Previews vs. First Appearance - Introducing RULE 31.
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5 minutes ago, valiantman said:

That's correct, $90.45 is the estimate if Human Torch Comics #3/#2 had only one collectible attribute, specifically, a preview of Captain America Comics #1.

Because there are multiple other reasons to collect Human Torch Comics #3/#2, the GPA is higher than $90. lol 

Thanks....I think :)

 

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2 minutes ago, bc said:

Thanks....I think :)

There is a "neat factor" for preview books, since they would all be equal if some of them didn't have previews for popular characters inside. It's those specific previews of popular characters that make them "neat" and there is always a market for "neat" in this hobby. Admittedly, Rule 31 is a bit tongue-in-cheek, since it declares that the preview (More Fun #31) would be worth $0.23 for every $100 spent on Action Comics #1 if their CGC census numbers were equal. That's not really applicable to other situations because Action Comics #1 isn't like any other comic.  On the other hand, there are collectors trying to make the case that previews should be taken a lot more seriously in the market (possibly even more seriously than first appearances) and if we're going to get crazy, we might as well use actual numbers, dollars, census counts, and the craziest book in the hobby (Action #1).  The truth is somewhere in between, most likely, because there isn't a lot of sales data for More Fun #31, and a single sale could easily shift the Rule 31 formula by 5 or 10 times the current numbers.

That said, we could probably come up with a different formula, let's say, Rule 13, which is based on the prices paid for Malibu Sun #13 compared to Spawn #1 and using the CGC census counts for both.

In fact, let's do it.

RULE 13 FOR PREVIEWS (based upon Malibu Sun #13 preview of Spawn #1):

CGC 9.8 Malibu Sun #13 sells for $900, CGC 9.8 Spawn #1 sells for $100

CGC census for Malibu Sun #13 is 260 copies, Spawn #1 is 10,887 copies.

In order for P$ to be $900 (since that's what we're seeing in the market), the formula becomes:

RULE 13:  P$ = F$ * Fc / Pc * 0.214

 

As a result, and using actual market numbers, it's at least possible that if Spawn #1 and Malibu Sun #13 had the same CGC census counts the Malibu Sun #13 preview would sell for about 21.4% of the Spawn #1 first appearance (creating... Rule 13).

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3 hours ago, valiantman said:

There is a scenario where an argument can be made that previews are "RARER" than first appearances, so the formula should be adjusted.

However, in the More Fun #31 vs. Action Comics #1 situation described above, More Fun #31 is already 0.1463 of Action #1 counts on the CGC census (6 universal copies vs. 41 universal copies of Action #1).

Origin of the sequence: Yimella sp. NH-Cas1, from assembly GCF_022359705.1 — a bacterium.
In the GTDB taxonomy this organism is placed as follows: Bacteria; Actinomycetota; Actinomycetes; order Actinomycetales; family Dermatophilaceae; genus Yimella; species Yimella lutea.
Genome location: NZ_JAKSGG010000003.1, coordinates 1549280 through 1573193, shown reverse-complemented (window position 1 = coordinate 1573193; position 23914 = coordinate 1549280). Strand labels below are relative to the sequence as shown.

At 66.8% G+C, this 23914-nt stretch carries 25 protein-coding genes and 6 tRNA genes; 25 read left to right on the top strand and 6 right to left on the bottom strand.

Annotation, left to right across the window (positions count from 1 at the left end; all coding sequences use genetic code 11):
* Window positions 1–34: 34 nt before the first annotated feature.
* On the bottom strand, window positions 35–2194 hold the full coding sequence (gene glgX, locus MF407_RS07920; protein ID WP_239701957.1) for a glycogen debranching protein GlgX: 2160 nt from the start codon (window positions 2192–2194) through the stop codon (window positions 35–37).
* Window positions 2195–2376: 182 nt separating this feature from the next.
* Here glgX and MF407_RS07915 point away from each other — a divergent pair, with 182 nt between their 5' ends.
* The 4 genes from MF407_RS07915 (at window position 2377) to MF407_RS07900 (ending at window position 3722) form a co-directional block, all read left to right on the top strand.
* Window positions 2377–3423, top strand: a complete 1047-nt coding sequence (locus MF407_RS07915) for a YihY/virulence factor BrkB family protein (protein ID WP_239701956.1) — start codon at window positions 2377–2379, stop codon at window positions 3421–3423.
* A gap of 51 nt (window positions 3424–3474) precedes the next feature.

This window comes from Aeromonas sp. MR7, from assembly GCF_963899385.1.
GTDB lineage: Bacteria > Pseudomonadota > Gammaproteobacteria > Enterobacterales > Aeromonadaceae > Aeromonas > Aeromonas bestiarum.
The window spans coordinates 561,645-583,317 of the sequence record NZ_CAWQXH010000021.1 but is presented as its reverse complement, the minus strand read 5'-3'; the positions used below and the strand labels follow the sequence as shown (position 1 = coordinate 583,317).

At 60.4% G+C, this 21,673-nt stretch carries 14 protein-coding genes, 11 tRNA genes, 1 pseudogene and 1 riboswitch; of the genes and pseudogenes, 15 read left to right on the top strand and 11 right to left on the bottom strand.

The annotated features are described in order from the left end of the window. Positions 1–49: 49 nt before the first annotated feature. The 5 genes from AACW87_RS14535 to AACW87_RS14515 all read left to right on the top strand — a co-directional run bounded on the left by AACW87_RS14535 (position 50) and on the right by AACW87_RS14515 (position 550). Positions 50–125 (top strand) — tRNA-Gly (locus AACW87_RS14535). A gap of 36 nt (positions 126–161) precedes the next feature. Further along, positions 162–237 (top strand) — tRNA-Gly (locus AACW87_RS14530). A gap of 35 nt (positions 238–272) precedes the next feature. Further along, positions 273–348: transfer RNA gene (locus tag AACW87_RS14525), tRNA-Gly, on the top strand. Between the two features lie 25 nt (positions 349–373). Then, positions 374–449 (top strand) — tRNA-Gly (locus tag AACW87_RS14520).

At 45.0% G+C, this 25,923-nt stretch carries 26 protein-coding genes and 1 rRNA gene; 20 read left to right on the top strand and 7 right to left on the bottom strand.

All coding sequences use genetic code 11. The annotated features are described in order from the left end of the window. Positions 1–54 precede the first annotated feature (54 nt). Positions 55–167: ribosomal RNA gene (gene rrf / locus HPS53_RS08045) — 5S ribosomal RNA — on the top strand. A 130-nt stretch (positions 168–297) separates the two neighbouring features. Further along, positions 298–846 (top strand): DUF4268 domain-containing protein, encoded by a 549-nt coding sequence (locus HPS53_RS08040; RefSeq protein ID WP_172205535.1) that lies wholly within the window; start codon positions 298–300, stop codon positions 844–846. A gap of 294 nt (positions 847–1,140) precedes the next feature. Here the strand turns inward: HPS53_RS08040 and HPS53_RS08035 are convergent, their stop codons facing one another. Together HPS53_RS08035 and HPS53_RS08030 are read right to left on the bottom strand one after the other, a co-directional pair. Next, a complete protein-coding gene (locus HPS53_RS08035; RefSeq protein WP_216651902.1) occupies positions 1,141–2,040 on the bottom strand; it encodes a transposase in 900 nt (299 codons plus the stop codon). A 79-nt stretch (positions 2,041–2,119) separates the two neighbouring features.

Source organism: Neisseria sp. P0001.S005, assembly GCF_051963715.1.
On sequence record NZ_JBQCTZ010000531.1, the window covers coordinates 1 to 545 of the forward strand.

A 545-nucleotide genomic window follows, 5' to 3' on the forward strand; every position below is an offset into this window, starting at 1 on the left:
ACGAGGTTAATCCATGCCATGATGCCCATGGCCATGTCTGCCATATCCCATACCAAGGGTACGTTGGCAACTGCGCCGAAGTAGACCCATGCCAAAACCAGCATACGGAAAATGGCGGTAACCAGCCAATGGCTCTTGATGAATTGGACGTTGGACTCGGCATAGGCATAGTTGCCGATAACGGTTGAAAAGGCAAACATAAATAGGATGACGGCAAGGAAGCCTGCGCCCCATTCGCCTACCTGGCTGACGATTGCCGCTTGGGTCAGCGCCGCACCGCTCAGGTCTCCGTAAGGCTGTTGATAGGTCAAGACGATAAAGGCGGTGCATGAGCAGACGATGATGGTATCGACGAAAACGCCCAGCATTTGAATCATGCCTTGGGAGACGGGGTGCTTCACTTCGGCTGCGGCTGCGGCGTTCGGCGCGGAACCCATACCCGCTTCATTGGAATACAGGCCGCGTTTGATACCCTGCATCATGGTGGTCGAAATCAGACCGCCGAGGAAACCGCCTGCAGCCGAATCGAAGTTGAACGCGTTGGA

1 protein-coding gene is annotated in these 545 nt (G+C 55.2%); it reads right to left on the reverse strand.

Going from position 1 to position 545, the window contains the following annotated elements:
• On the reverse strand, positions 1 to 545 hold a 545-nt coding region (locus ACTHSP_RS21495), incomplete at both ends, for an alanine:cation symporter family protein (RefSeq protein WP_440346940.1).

@valiantman, I always enjoy your statistical analysis, but c'mon... you should know better than equating rarity to the amount of submissions on the CGC census.  Otherwise that Darkhawk #45 with one submission on the census sure does look quite rare.  Better yet, the #46 has ZERO books submitted, which makes that even RARER!!!

This is clearly the case where the demand for Action Comics #1 has driven up the price of the book, and both the demand and the price of the book has driven the number of submissions to CGC.  I can't believe that even needs to be argued here.

At first I thought this thread was going to be full of satire, but it's pretty clear by the tone of each of the posts that the arguments for a Rule #31 are completely serious.  Forget that we're talking about the most iconic comic of all time.  Forget that we're looking at a pricing model dictated as a simple 3-variable formula, despite the actual market being dictated by a near infinite number of factors.  This is the case where a specific example and a handpicked trio of variables are being used to prove some sort of point on why previews should be worth less than an arguable first appearance.

Action #1 would and should be considered the exception to any sort of logic or equation.  It's in its own class entirely.  Rules don't apply to this book, so you therefore can't derive a rule from this book either.

 

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Isn't there a Batman ad in an early issue of Action?

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I think the hobby needs to adopt more universal terminology so everyone is speaking the same language. What I would go with:

First appearance: This is the first time a character is depicted in creative content. Previously I would have said "story" but the variant cover of Deadpool's Secret Secret Wars feels like a first appearance. So I would include covers and pinups in this category. If necessary, this could be appended to be First Appearance (Cover), First Appearance (Pinup), and First Appearance (Story), when the character appears in something other than a story first.

Cameo: e.g. Darkseid in Jimmy Olsen. A brief appearance in which the character is not integral to the main action of the issue

Teaser: e.g. Eternal Warrior 4, Amazing Spider-man 299, Incredible Hulk 180. A cameo appearance in which the character is not tied to the story told in the issue, but serves to set up the next issue

The following really only need to be called out when it's published before the first appearance:

Printed Preview: e.g. Darkhawk in Marvel Age. When there's a preview published of the same content that's published in the first appearance. 

Printed Advertisement: e.g. Spawn in Malibu Sun. When it's just a depiction of the character

Printed Editorial: e.g. Marvel Age 82. There's probably a better example of this out there. When a news mag does a story about something coming up that includes depictions of the characters

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12 minutes ago, masterlogan2000 said: